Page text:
Creative Writing Nonfiction
It may ease the pressure a bit if we, as writers, admit that such concerns are actually a part of the story we are writing, rather than something to deal with on our own, in guilty secrecy.In fact, sometimes, when written into the story, our dilemmas can become interesting part of the work, deepening it greatly.Showing your personal essay to a novelist would be like asking a news reporter for advice on a poem.Finally, I think it’s important to be vigilant about how emotionally honest you are prepared to be in your creative non-fiction project.I have little patience for memoirs and personal essays where every second sentence contains qualifications, such as “but maybe the wallpaper was yellow, not brown” or “I don’t remember why I decided to slap my sister”.
Creative nonfiction can be personal where the writer describes his or her own experiences, an essay, a research paper, an article or just simply a poem but which is distinguished from other forms of the same writing by the key factor that the text describes true and actually factual events.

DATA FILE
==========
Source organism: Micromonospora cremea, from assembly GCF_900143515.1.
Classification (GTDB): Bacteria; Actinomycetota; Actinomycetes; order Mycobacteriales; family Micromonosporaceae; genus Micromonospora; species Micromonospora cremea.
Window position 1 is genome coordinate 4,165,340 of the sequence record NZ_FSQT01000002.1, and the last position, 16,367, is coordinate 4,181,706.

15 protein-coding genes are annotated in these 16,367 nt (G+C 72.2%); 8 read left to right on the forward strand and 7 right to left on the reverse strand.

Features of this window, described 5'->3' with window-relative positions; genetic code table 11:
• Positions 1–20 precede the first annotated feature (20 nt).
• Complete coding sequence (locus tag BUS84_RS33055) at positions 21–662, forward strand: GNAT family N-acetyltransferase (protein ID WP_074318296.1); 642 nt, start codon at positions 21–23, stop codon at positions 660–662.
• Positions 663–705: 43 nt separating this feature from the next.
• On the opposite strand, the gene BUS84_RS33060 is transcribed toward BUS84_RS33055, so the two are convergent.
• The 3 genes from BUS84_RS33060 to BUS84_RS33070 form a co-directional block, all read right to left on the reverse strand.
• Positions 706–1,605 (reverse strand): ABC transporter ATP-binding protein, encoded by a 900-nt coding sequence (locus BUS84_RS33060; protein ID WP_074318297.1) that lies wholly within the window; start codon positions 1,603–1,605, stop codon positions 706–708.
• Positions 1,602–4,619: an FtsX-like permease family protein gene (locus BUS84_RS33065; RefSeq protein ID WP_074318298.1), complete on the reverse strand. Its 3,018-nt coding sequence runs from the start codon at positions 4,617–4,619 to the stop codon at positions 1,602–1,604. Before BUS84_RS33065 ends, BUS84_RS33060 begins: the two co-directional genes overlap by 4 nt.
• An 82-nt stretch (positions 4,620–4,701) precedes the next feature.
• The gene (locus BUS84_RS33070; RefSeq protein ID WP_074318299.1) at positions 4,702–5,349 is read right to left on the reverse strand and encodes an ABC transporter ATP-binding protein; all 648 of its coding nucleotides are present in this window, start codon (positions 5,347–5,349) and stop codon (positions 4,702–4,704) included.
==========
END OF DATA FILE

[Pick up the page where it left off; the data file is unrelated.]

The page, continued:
I suggest starting with creative non-fiction classics – the likes of Truman Capote’s ‘In Cold Blood’, Ernest Hemingway’s ‘A Moveable Feast’ and Joan Didion’s ‘Slouching Towards Bethlehem’.
It is also not a bad idea to read some popular creative non-fiction – Gretchen Rubin’s ‘The Happiness Project’, for example.
I even portrayed myself with constantly dishevelled hair even though in reality I sometimes do brush it.
I wasn’t faking, but rather working along the lines of advice from Robin Hemley who in his book about creative non-fiction, ‘Immersion’, wrote: “It’s possible to be completely honest about yourself and at the same time selective and manipulative in the details you choose, for the sake of keeping the prose focused.” To reveal the emotional truth of our stories without boring our readers silly we are ‘allowed’ to reveal about ourselves just the stuff that is relevant to the particular story we are telling.